Bringing Maternal Care to Remote Communities in Lesotho
In the landlocked country of Lesotho, many remote communities lack access to healthcare and education services. 2021 Fellowship Alumna Mamello Makhele has committed herself to bridging this divide.
Mamello, a registered midwife, has been fighting to bring maternal care, health care, and contraceptives to some of the country’s hardest-to-reach places. Due to the country’s mountainous terrain, she travels on foot or by donkey to ensure women in these communities receive the care they need.
For me to be an advocate, it wasn’t enough to read about these issues but to engage with them and learn about their cultures, their traditions, and the way they think.”Mamello Makhele, 2021 Fellowship Alumna, Lesotho
Supporting Women’s Health and Education in Lesotho
In 2017, a patient suffering complications from an unsafe abortion arrived at the clinic Mamello worked at. Fearing stigma, the young woman’s family didn’t bring her in for care right away, and the woman later died from her complications. Mamello decided then that she wanted to work directly with women across the country to prevent deaths like this one.
“I decided to resign from the hospital and work in these hard-to-reach places… I wanted to understand the issues that women faced on an everyday basis,” Mamello said. “For me to be an advocate, it wasn’t enough to read about these issues but to engage with them and learn about their cultures, their traditions, and the way they think.”
Across Lesotho, women face barriers that prevent them from seeking maternal and other medical care. Some travel over 2 hours to the nearest medical center. Since the COVID-19 pandemic, many of these clinics have closed their doors, shutting off access to essential services for many women.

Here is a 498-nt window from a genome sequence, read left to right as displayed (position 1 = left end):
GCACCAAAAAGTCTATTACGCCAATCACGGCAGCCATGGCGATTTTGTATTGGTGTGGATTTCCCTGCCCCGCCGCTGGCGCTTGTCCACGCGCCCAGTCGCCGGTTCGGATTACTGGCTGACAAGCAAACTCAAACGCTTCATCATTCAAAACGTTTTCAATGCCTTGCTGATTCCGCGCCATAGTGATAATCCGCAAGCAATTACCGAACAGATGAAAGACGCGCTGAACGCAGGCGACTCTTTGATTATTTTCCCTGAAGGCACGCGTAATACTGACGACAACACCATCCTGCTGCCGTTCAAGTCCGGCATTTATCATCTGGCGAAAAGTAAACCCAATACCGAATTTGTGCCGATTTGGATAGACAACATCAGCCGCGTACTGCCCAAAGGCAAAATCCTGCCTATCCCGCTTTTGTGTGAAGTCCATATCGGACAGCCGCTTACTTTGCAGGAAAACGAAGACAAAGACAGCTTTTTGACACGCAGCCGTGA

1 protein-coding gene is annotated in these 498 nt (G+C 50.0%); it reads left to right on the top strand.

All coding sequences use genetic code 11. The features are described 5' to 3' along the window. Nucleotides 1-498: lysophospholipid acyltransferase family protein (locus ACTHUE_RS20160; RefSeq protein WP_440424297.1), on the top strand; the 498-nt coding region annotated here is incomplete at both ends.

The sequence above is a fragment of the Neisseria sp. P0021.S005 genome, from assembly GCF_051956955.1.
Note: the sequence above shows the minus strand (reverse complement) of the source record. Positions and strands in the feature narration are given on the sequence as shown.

During her visits to local communities, Mamello provides educational sessions on family planning, contraceptives, and maternal care and promotes community awareness on women’s health, gender-based violence, and HIV. She doesn’t just speak with pregnant women and mothers during her visits, but also engages youth, spouses, and village leaders in these important conversations.
“The idea is to educate men to be better advocates…and also to become better partners.”
Exploring New Opportunities
In 2021, Mamello participated in the Mandela Washington Fellowship, studying Leadership in Civic Engagement with Appalachian State University. During the Fellowship, she strengthened her network and honed her public speaking skills. Later that year, Mamello was invited to address members of the Parliament of Lesotho on matters related to abortion laws.
She says, “[The Fellowship] also taught us about project management, which was something I was not too familiar with [coming into the program].”
Since participating in the Fellowship, she was selected as one of Bill Gates’ Heroes in the Field.
“It’s still so serene… For people to celebrate women in the rural areas,” Mamello said. “It is a dream come true for me.”
Looking to the future, Mamello is excited to explore emerging opportunities to utilize technology to reach rural communities, such as utilizing drones to deliver health services. In addition, Mamello is currently serving as a board member for Safe Abortion Action Fund in London. This organization provides funding to grassroots movements across different countries to promote abortion rights.
“This means that I will be able to expand my work not only in Lesotho, but also Africa and other continents. It is amazing.”
Written by Daniel Ledin.
Semhal Guesh Berhe
2021 Fellowship Alumna, Ethiopia